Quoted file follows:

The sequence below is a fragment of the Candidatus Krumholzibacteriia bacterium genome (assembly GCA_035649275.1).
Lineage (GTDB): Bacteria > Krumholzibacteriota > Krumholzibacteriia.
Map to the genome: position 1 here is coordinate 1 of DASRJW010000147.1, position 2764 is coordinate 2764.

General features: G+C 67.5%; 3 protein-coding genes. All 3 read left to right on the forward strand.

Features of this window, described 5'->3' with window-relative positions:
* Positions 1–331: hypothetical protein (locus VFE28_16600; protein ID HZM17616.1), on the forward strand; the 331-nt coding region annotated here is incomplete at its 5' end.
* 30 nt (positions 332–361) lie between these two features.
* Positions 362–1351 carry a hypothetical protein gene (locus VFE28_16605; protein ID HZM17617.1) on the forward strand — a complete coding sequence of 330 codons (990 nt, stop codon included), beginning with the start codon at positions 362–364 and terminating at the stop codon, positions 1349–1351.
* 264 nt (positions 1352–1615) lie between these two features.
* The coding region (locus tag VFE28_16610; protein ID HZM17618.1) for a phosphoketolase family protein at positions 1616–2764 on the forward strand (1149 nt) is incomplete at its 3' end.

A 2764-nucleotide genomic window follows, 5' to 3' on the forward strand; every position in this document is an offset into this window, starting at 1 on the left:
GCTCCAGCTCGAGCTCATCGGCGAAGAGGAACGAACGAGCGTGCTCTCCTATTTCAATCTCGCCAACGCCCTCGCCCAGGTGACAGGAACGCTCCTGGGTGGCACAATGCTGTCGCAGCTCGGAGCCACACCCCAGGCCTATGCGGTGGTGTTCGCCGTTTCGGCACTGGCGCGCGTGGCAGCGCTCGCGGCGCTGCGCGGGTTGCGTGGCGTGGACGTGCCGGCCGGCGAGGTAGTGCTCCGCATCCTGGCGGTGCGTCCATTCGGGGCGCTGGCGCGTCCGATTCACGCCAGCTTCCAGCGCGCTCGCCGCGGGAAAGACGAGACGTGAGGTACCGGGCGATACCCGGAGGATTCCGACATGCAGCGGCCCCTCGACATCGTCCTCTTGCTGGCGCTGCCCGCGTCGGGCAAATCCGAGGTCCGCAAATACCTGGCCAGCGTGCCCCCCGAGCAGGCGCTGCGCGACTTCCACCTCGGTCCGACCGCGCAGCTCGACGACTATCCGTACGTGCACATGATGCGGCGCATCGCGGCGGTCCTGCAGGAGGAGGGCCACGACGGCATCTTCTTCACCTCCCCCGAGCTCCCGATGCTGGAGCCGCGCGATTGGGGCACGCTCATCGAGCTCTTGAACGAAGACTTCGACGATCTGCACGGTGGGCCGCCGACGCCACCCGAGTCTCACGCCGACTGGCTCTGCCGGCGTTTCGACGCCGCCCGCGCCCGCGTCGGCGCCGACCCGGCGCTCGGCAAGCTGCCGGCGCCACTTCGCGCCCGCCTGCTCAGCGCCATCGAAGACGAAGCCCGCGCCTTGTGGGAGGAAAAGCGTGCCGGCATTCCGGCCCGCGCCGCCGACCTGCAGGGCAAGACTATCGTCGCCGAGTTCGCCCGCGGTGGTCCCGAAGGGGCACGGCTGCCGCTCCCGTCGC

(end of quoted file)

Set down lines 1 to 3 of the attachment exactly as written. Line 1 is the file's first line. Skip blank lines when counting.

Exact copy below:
The sequence below is a fragment of the Candidatus Krumholzibacteriia bacterium genome (assembly GCA_035649275.1).
Lineage (GTDB): Bacteria > Krumholzibacteriota > Krumholzibacteriia.
Map to the genome: position 1 here is coordinate 1 of DASRJW010000147.1, position 2764 is coordinate 2764.